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African Union gender investigation is ‘window dressing’

The African Union’s promised investigation into systemic gender discrimination risks becoming nothing more than “window dressing”, say staffers.

Last month, a Mail & Guardian investigation revealed that at least 37 women employees at the African Union Commission (AUC) had complained of a “professional apartheid” that sidelines women, as well as routine “ill-treatment and humiliation”.

READ MORE: Exclusive: The ‘professional apartheid’ sidelining women at the African Union

In response, AUC Chair Moussa Faki Mahamat promised to launch an investigation into these issues. “I want to make clear — I will not allow discrimination against women under my watch. I have ordered an investigation to get to the heart of these allegations. Gender parity is at the heart of this Administration. This is my personal conviction and professional duty to all staff,” he said.

However, three weeks later, there is no sign that the investigation has got underway, or whether it will be genuinely independent. No terms of reference have been made public, nor has the identity of anyone on the investigating panel.

“We don’t know what’s going on. They say they will investigate but then nothing happens. We are worried this is all just window dressing,” said one female employee, speaking anonymously for fear of retribution. Several sources confirmed this account.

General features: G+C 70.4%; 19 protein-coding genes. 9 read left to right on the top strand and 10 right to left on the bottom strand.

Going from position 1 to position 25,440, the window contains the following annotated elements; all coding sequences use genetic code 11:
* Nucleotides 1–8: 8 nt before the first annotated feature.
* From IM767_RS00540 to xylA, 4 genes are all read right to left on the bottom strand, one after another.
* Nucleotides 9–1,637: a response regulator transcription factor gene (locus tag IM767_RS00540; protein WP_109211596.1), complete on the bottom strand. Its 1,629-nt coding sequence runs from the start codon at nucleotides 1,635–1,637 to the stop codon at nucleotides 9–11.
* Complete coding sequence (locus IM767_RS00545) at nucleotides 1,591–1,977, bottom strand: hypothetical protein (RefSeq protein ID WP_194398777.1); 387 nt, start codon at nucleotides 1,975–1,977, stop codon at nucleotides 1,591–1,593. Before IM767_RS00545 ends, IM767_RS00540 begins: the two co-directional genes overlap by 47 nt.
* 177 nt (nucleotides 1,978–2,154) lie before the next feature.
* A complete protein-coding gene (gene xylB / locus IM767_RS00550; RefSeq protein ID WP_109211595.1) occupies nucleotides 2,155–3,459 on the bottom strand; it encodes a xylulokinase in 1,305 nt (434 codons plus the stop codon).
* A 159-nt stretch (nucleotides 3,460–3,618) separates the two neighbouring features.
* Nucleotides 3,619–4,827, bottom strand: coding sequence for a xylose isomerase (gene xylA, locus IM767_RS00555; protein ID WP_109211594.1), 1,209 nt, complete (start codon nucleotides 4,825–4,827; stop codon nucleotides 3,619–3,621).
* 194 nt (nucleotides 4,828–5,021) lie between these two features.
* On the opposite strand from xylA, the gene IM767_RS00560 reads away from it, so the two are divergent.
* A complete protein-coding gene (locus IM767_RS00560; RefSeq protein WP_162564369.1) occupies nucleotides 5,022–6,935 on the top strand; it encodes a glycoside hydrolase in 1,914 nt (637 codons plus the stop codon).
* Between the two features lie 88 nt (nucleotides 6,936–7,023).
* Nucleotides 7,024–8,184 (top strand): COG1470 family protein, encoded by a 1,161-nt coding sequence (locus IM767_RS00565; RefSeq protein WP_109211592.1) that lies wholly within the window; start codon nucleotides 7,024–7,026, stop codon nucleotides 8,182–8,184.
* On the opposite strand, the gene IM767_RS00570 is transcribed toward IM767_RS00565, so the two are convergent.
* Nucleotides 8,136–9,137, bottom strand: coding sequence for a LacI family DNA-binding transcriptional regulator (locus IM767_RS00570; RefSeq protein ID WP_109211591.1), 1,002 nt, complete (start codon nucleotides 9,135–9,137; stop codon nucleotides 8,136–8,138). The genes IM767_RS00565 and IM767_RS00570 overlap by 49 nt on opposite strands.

This fear of retribution appears to be well-founded. Smaïl Chergui, the Commissioner for Peace and Security has dismissed complaints as “fabricated”, and has threatened to launch a very different type of investigation. He told the East African newspaper: “An inquiry is on to determine who is behind this. The commission will communicate in total transparency on this issue where we have zero tolerance.”

READ MORE: M&G sexism exposé prompts African Union investigation

Chergui is accused of favouring male employees over female, and ignoring established recruitment procedure. Senior staff within his own department penned a memo accusing him of abusing his powers to ensure his the appointment of his preferred candidates. He denies the allegations.

The African Union Commission acknowledged receipt of repeated requests for comment and further information, but declined to respond.

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Simon Allison
Simon Allison
Simon Allison is the Africa editor of the Mail & Guardian, and the founding editor-in-chief of The Continent. He is a 2021 Young Africa Leadership Initiative fellow.

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